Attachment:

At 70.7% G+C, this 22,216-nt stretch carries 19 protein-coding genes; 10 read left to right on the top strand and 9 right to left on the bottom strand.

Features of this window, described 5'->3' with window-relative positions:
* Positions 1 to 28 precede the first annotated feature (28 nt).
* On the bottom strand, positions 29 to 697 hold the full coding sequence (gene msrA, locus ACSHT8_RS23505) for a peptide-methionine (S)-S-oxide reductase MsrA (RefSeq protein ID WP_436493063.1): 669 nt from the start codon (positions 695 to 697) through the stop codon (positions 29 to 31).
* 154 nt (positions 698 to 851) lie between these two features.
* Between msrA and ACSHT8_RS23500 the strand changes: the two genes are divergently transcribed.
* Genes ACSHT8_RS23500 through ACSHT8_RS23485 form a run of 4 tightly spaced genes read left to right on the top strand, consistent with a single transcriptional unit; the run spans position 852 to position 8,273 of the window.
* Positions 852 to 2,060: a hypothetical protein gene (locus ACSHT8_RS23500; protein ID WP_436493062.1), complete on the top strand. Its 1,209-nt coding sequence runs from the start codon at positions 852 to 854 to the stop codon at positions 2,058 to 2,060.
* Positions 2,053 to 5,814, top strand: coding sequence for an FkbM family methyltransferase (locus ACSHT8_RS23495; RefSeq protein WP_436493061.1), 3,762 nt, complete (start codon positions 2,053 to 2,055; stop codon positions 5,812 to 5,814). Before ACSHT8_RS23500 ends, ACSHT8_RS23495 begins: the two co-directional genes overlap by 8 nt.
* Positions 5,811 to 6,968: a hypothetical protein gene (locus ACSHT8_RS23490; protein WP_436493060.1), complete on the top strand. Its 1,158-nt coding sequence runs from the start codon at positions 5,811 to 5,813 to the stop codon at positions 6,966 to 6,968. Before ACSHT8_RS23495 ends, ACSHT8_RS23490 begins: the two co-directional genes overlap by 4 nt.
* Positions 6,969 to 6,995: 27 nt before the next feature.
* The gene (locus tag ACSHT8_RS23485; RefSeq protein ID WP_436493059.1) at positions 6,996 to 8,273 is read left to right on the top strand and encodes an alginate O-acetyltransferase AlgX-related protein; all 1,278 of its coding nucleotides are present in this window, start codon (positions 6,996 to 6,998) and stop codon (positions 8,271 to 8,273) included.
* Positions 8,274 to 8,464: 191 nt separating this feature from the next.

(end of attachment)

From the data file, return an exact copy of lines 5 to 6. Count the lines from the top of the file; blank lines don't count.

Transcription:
* 154 nt (positions 698 to 851) lie between these two features.
* Between msrA and ACSHT8_RS23500 the strand changes: the two genes are divergently transcribed.